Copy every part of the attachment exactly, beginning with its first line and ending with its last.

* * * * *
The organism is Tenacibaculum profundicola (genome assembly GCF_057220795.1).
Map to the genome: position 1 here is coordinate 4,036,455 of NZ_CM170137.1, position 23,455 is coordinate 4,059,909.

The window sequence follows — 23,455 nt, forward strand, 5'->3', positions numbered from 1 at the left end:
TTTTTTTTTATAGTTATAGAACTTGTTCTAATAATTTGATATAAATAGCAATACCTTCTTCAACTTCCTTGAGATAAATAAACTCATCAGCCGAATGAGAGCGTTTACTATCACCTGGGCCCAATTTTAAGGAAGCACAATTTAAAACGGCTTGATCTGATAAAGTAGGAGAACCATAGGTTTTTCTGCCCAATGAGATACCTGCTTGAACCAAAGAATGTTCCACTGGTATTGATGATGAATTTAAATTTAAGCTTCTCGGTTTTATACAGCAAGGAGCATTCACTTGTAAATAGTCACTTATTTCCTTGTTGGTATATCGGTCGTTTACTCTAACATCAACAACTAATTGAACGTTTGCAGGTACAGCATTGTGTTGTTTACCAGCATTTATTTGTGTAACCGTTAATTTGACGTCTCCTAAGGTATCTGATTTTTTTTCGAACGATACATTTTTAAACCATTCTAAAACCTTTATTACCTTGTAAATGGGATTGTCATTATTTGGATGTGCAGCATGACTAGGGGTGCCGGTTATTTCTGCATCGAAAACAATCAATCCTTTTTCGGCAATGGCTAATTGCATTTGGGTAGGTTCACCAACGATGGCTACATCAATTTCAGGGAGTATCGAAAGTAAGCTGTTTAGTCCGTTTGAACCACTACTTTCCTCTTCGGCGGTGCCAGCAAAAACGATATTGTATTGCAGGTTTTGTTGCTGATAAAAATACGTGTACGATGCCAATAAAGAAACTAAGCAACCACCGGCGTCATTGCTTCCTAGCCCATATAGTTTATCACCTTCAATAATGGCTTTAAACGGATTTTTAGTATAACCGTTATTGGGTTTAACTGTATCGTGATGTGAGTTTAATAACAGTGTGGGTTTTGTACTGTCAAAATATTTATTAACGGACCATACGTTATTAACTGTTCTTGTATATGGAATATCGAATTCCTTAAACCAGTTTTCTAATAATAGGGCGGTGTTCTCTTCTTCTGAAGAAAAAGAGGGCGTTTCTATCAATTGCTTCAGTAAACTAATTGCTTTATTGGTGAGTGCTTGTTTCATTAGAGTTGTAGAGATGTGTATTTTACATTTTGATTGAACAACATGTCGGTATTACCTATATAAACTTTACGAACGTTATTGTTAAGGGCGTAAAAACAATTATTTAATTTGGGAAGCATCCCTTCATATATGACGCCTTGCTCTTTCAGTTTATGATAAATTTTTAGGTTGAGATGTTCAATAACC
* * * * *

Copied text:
The organism is Tenacibaculum profundicola (genome assembly GCF_057220795.1).
Map to the genome: position 1 here is coordinate 4,036,455 of NZ_CM170137.1, position 23,455 is coordinate 4,059,909.

The window sequence follows — 23,455 nt, forward strand, 5'->3', positions numbered from 1 at the left end:
TTTTTTTTTATAGTTATAGAACTTGTTCTAATAATTTGATATAAATAGCAATACCTTCTTCAACTTCCTTGAGATAAATAAACTCATCAGCCGAATGAGAGCGTTTACTATCACCTGGGCCCAATTTTAAGGAAGCACAATTTAAAACGGCTTGATCTGATAAAGTAGGAGAACCATAGGTTTTTCTGCCCAATGAGATACCTGCTTGAACCAAAGAATGTTCCACTGGTATTGATGATGAATTTAAATTTAAGCTTCTCGGTTTTATACAGCAAGGAGCATTCACTTGTAAATAGTCACTTATTTCCTTGTTGGTATATCGGTCGTTTACTCTAACATCAACAACTAATTGAACGTTTGCAGGTACAGCATTGTGTTGTTTACCAGCATTTATTTGTGTAACCGTTAATTTGACGTCTCCTAAGGTATCTGATTTTTTTTCGAACGATACATTTTTAAACCATTCTAAAACCTTTATTACCTTGTAAATGGGATTGTCATTATTTGGATGTGCAGCATGACTAGGGGTGCCGGTTATTTCTGCATCGAAAACAATCAATCCTTTTTCGGCAATGGCTAATTGCATTTGGGTAGGTTCACCAACGATGGCTACATCAATTTCAGGGAGTATCGAAAGTAAGCTGTTTAGTCCGTTTGAACCACTACTTTCCTCTTCGGCGGTGCCAGCAAAAACGATATTGTATTGCAGGTTTTGTTGCTGATAAAAATACGTGTACGATGCCAATAAAGAAACTAAGCAACCACCGGCGTCATTGCTTCCTAGCCCATATAGTTTATCACCTTCAATAATGGCTTTAAACGGATTTTTAGTATAACCGTTATTGGGTTTAACTGTATCGTGATGTGAGTTTAATAACAGTGTGGGTTTTGTACTGTCAAAATATTTATTAACGGACCATACGTTATTAACTGTTCTTGTATATGGAATATCGAATTCCTTAAACCAGTTTTCTAATAATAGGGCGGTGTTCTCTTCTTCTGAAGAAAAAGAGGGCGTTTCTATCAATTGCTTCAGTAAACTAATTGCTTTATTGGTGAGTGCTTGTTTCATTAGAGTTGTAGAGATGTGTATTTTACATTTTGATTGAACAACATGTCGGTATTACCTATATAAACTTTACGAACGTTATTGTTAAGGGCGTAAAAACAATTATTTAATTTGGGAAGCATCCCTTCATATATGACGCCTTGCTCTTTCAGTTTATGATAAATTTTTAGGTTGAGATGTTCAATAACC